British Columbia will spend millions of dollars investigating former residential school sites for unmarked graves.
On Monday, the B.C. government announced in a press release that they have allocated $12 million towards investigative work aimed at finding unmarked graves at former residential school sites across the province. Some of the money will also be used to help provide cultural and wellness supports for communities and members who are experiencing trauma as a result of the residential school site findings.
“Many other sites throughout the province and country are still the source of unanswered questions and terrible pain. It is imperative that we take our lead from First Nations as we move forward, and we will continue to act quickly and in a coordinated way to support their needs,” Murray Rankin, Minister of Indigenous Relations and Reconciliation, said in the release.
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The province says a number of First Nations have requested assistance to determine how to move forward with conducting searches at other residential school sites in B.C. and that the money will help with “community-led strategies” aimed at identifying, investigating, documenting, maintaining, protecting, and paying tribute to residential school sites where children’s remains may be located.
“The provision of these funds for immediate use by First Nations in the aftermath of discoveries of remains at residential school sites is an important first step in supporting the resiliency and healing of B.C. First Nations people,” said Charlene Belleau, chair, First Nations Health Council. “We acknowledge our B.C. government partners for this effort, as our communities honour the spirit of these lost children.”
The provincial government says they, along with the federal government, and the First Nations Health Authority are working to support First Nation-led responses across B.C.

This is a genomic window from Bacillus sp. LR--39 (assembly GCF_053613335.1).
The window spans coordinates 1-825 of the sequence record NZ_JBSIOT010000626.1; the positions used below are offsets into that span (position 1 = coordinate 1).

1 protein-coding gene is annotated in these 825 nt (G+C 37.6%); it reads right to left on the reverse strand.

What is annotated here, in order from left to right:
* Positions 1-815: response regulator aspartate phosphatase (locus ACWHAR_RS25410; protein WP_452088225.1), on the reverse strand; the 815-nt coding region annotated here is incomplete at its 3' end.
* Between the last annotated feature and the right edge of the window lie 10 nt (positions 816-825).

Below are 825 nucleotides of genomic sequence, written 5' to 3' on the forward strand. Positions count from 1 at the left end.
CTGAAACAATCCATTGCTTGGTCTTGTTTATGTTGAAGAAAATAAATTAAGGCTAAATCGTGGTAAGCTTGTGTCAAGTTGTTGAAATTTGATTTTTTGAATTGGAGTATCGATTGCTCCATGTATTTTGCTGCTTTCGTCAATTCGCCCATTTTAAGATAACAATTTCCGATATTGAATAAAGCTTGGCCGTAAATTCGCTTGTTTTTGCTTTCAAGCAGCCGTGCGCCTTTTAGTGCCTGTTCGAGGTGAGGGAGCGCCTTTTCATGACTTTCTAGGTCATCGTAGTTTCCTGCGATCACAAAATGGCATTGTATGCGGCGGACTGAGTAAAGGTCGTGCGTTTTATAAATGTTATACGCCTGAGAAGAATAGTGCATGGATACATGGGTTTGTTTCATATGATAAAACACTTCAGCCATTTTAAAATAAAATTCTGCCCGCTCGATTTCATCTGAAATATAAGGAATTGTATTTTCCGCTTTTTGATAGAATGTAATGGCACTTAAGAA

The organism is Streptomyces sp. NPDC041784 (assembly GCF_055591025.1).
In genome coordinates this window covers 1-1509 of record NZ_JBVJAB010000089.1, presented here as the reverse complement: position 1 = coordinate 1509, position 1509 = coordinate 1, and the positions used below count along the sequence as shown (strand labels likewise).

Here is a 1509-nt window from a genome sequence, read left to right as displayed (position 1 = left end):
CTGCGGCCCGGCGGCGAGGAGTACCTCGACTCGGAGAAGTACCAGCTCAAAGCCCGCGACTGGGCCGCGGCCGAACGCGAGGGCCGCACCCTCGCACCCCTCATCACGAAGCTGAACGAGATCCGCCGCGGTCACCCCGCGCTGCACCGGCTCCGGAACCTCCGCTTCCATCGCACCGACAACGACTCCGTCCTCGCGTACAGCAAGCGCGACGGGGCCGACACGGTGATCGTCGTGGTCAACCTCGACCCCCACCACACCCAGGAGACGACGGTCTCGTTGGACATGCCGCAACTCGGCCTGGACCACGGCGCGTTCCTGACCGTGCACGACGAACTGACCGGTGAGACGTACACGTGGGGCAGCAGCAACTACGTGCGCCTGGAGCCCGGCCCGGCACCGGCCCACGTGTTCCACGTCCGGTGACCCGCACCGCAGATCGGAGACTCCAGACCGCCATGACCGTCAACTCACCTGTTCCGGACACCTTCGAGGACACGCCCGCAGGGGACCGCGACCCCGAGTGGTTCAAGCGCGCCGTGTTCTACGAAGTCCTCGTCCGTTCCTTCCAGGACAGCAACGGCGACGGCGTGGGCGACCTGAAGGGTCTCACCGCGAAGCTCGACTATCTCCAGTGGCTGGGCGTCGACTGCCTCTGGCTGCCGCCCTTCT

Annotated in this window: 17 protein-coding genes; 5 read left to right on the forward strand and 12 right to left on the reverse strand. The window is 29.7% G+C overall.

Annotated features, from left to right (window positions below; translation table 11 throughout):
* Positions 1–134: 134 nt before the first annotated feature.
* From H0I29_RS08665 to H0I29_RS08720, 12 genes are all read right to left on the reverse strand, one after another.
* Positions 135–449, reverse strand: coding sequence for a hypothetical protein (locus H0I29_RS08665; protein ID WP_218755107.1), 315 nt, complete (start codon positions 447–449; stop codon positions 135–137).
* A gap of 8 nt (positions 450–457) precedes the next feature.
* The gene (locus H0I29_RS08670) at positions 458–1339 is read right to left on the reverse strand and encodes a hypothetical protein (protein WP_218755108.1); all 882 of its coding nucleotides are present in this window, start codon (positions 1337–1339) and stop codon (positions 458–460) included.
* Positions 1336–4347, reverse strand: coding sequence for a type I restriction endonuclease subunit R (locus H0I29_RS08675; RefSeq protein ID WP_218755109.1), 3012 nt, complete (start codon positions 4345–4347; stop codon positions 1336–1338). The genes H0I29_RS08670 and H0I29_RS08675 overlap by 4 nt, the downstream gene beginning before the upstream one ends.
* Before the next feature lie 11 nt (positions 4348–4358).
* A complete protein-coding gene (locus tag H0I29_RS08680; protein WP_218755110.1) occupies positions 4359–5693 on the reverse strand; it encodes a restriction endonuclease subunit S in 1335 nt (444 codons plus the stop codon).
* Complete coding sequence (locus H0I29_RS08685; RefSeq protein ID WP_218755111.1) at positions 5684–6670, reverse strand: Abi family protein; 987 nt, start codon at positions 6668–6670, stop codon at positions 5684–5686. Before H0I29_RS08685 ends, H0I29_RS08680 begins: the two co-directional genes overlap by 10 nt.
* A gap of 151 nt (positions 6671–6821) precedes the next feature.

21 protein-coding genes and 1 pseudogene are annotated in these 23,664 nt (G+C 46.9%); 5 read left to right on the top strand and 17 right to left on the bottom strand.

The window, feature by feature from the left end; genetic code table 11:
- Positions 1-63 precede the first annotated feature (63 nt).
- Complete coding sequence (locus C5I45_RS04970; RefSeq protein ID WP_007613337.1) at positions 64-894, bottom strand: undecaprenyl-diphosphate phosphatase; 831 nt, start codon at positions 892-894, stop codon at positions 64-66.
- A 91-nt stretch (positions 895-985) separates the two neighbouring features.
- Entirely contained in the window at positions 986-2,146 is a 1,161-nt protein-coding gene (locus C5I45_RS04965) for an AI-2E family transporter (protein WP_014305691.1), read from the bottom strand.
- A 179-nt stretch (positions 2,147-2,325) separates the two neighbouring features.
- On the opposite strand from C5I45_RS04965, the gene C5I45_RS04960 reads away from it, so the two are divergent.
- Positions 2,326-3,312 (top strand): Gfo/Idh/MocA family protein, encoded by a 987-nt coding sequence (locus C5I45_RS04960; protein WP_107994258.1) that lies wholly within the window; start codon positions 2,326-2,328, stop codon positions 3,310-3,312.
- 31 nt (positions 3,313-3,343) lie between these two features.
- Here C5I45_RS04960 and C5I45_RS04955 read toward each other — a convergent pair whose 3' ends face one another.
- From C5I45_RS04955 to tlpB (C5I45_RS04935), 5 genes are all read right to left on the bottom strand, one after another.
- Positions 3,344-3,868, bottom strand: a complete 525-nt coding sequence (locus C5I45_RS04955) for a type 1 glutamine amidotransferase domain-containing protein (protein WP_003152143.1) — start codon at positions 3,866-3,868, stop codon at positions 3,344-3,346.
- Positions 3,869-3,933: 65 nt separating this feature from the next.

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“We are pleased to see the B.C. government’s commitment to supporting First Nations in this work,” Richard Jock, chief executive of the FNHA, said in therelease, adding. “Acknowledging trauma and the damaging and lasting impacts residential school have on First Nations people, their families and communities is a first step. The ongoing provision of culturally safe healing and wellness supports for B.C. First Nations must be communities-driven and Nation-based. This must be the primary focus going forward.”
The announcement comes roughly a month after the discovery of 215 children at the Kamloops Residential School and days after and less than a week after the Cowessess First Nation announced the discovery of 751 unmarked graves at a cemetery near the site of a former residential school in Saskatchewan.
“Finding evidence of a burial site for children who attended the former Kamloops residential school was a stark reminder of the atrocities of the Canadian residential school system and how those continue to be felt to this day,” said Rankin.
Editors Note: A National Indian Residential School Crisis Line is available 24 hours a day at 1-866-925-4419.